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Jan 7, 2002
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Waterloo, ON
Marzipan wrote:
Mar 14th, 2017 12:15 pm
Others have commented on the 1.5 to 3.0% fee to the merchant. Their cost for receiving and processing via plastic is less than for handling cash --- though they don't save 1.5% no doubt.
Most of that merchant fee is used by card issuers to pay for "free" "rewards" like 1% to 4% cash rebates, travel points, purchase protection, insurance, etc. We pay for those "free" "rewards" by way of higher prices on all transactions. The rational reaction for people who understand this is to use credit cards, and generally those without annual fees, rather than paying with cash or debit card. That way at least you get some of the benefit of those higher prices. Those who pay with cash/debit get nothing.
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Nov 28, 2007
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Whitehorse, YT
NEETtrader wrote:
Mar 13th, 2017 9:40 pm
Yeah it's like a war on cash. Only a few small shops (like my barber or the karaoke place I go to in downtown North York) are cash only. Dollarama doesn't take credit card but takes Interac debit because they operate at such slim margins. Loblaws budget brand No Frills doesn't take Visa but they take Mastercard (or only PC Mastercard?) along with Interac.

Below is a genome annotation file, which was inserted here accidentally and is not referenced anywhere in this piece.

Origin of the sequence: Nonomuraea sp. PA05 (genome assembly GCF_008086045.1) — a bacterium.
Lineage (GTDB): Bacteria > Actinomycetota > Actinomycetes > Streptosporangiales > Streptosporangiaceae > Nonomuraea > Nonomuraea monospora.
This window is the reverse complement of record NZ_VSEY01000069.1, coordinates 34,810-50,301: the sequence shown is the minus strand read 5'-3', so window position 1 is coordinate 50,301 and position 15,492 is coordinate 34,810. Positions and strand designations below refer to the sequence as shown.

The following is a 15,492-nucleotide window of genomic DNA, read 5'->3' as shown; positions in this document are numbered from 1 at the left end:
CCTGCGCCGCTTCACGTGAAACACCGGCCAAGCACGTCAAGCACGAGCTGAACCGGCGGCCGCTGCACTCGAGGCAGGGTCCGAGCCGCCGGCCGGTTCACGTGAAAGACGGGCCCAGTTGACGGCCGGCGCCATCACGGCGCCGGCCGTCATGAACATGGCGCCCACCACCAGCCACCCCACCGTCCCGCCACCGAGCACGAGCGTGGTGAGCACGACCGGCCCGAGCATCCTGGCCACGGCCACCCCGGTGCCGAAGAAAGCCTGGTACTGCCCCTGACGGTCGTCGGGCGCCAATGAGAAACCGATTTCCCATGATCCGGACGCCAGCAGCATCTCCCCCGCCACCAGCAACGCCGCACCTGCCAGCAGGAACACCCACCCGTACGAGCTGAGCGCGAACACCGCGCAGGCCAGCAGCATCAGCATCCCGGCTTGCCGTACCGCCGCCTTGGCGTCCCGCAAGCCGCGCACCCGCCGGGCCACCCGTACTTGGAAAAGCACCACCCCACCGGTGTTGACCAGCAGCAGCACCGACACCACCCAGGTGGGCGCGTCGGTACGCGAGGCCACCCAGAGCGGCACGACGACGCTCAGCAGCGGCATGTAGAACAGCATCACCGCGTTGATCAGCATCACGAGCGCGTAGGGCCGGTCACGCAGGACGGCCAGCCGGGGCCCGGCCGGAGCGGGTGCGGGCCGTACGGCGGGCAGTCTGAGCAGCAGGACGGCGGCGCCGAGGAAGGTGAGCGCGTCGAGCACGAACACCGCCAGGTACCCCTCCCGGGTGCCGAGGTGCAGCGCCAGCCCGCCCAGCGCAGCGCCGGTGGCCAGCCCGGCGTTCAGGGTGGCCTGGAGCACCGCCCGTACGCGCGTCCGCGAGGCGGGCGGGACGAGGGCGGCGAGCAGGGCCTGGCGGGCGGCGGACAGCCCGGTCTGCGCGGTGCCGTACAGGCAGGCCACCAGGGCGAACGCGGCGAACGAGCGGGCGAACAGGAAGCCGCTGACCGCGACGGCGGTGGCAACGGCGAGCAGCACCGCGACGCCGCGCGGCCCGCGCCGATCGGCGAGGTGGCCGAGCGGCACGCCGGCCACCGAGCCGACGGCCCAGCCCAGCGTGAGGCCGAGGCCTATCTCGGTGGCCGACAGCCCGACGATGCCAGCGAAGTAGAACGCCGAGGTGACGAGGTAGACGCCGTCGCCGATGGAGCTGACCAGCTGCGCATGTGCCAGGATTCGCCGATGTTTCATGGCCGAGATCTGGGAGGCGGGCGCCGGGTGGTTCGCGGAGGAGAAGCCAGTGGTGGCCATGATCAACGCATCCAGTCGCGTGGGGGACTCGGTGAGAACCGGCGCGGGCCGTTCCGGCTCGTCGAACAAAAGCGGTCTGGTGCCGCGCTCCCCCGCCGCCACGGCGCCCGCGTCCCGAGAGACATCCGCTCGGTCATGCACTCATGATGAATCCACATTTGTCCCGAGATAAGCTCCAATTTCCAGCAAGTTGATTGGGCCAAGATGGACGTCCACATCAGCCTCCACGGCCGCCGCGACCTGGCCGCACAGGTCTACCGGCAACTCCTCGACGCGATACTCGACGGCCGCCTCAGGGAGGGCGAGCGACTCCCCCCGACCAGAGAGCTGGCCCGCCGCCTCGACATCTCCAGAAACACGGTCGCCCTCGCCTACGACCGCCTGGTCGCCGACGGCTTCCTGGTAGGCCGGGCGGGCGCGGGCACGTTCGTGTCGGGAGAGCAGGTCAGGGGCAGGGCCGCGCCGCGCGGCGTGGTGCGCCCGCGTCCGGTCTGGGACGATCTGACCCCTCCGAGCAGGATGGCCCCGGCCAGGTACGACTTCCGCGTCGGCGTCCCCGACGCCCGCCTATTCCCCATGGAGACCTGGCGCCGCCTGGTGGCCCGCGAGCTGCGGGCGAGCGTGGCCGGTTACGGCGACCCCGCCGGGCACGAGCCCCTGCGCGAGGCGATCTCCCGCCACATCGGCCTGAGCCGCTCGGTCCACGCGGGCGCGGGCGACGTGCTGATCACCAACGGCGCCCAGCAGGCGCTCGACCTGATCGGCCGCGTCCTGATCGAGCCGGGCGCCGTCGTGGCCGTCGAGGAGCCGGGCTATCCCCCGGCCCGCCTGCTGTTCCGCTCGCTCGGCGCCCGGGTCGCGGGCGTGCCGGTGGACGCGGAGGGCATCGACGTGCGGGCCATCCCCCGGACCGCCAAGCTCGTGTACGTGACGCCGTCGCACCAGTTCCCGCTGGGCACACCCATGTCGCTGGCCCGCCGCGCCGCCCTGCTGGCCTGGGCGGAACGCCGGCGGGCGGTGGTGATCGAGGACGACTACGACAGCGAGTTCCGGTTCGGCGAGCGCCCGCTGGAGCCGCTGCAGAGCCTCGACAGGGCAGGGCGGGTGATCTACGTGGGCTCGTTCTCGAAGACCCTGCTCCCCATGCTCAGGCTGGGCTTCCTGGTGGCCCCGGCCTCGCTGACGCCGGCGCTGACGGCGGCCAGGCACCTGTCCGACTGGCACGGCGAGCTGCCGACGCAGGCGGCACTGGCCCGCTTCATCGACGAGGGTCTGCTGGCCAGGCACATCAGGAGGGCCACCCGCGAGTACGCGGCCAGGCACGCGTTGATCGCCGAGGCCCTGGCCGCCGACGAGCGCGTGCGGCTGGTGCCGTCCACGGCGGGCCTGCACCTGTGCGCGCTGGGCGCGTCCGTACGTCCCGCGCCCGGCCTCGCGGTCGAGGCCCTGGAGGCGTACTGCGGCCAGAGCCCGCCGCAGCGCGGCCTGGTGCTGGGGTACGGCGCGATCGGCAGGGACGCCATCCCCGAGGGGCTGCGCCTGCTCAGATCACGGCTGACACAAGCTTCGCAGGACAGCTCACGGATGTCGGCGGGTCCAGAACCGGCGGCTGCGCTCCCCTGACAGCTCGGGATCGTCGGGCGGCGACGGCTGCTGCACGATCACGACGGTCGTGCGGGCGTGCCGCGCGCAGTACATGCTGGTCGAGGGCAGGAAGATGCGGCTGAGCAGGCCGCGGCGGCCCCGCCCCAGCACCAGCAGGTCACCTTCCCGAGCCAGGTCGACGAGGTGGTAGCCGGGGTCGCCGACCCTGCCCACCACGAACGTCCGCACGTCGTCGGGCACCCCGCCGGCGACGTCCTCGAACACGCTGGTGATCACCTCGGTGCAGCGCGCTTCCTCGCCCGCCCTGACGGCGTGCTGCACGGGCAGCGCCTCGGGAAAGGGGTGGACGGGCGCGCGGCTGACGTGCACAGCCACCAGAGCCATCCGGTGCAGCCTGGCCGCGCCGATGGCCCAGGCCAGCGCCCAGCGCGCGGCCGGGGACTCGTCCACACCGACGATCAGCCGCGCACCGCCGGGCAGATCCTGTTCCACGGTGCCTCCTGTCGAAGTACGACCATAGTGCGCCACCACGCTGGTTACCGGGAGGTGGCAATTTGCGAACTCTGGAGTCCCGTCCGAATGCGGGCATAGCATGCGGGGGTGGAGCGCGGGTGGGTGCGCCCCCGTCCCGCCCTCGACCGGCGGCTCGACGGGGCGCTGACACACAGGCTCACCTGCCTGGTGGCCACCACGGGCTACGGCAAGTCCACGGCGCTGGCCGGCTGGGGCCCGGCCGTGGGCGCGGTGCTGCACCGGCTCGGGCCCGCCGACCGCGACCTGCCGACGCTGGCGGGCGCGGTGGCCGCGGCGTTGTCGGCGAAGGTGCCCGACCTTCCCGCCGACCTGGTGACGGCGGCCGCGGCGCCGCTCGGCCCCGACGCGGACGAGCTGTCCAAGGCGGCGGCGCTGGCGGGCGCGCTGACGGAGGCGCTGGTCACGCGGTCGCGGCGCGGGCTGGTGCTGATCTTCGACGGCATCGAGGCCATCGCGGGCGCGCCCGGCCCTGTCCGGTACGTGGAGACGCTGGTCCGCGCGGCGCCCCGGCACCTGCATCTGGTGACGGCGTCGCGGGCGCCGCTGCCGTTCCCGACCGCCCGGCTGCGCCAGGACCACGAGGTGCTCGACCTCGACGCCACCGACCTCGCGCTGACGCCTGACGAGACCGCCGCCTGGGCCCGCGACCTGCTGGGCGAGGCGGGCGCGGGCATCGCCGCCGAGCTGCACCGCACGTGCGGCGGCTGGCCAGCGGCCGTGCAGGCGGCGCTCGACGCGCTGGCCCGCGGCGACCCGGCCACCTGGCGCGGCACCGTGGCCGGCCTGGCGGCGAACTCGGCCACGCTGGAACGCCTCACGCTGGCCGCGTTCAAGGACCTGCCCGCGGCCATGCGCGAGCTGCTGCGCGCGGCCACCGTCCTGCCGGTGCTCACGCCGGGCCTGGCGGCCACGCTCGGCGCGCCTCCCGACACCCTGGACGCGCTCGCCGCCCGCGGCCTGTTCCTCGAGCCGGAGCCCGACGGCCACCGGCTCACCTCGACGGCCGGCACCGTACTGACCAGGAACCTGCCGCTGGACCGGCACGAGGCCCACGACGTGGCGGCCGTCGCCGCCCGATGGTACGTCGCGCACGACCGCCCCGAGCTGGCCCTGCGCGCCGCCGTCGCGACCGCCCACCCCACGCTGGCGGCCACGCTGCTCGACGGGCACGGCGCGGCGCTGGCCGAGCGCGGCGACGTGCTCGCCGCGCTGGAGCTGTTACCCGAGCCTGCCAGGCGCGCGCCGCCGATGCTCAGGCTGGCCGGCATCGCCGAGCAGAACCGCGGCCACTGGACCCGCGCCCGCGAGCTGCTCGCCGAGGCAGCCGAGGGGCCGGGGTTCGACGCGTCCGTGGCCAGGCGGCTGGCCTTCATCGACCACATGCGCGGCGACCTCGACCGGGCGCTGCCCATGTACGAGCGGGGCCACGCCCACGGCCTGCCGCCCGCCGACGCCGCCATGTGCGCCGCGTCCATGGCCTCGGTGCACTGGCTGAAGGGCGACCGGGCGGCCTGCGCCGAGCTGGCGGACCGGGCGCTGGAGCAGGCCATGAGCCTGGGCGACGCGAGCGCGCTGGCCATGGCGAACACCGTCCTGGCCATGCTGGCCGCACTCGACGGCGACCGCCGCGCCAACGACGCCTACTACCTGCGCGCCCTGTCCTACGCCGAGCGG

[/quote]

I think I know why the barber likes cash ... and it's not principally to avoid the plastic fee.

How do you know Dollarama operates at a slim margin?
[OP]
Newbie
Mar 12, 2017
26 posts
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Marzipan wrote:
Mar 14th, 2017 1:31 pm
Yeah it's like a war on cash. Only a few small shops (like my barber or the karaoke place I go to in downtown North York) are cash only. Dollarama doesn't take credit card but takes Interac debit because they operate at such slim margins. Loblaws budget brand No Frills doesn't take Visa but they take Mastercard (or only PC Mastercard?) along with Interac.
I think I know why the barber likes cash ... and it's not principally to avoid the plastic fee.

How do you know Dollarama operates at a slim margin?
[/quote]Dollarama has stated before publicly that if they don't accept credit cards, their prices would have to go up.

Dollarama is a billion dollar+ chain. They are not a small shop barber/bubble tea/karaoke joint. They're not avoiding credit cards to dodge taxes if that is what you are hinting at... They don't accept credit cards for a reason.

There's this small indie book/video store in Toronto I used to go to that only accepts credit card for transactions above $5. Doesn't sound like the reasoning is tax dodging to me. Small businesses are feeling the pinch.
[OP]
Newbie
Mar 12, 2017
26 posts
7 upvotes
Mars2012 wrote:
Mar 14th, 2017 10:19 am
This story reminds me of the time years ago when I worked as a cashier and some old woman asked for her American penny back because it was worth a bit more than a Canadian one.
It's in the official guidelines in Canada that 7 rounds down to 5. I know it's just 5 cents. But it's the principle. If you shave off 5 cents from 40+% of your cash transactions and you have a bunch of transactions, that cumulatively adds up.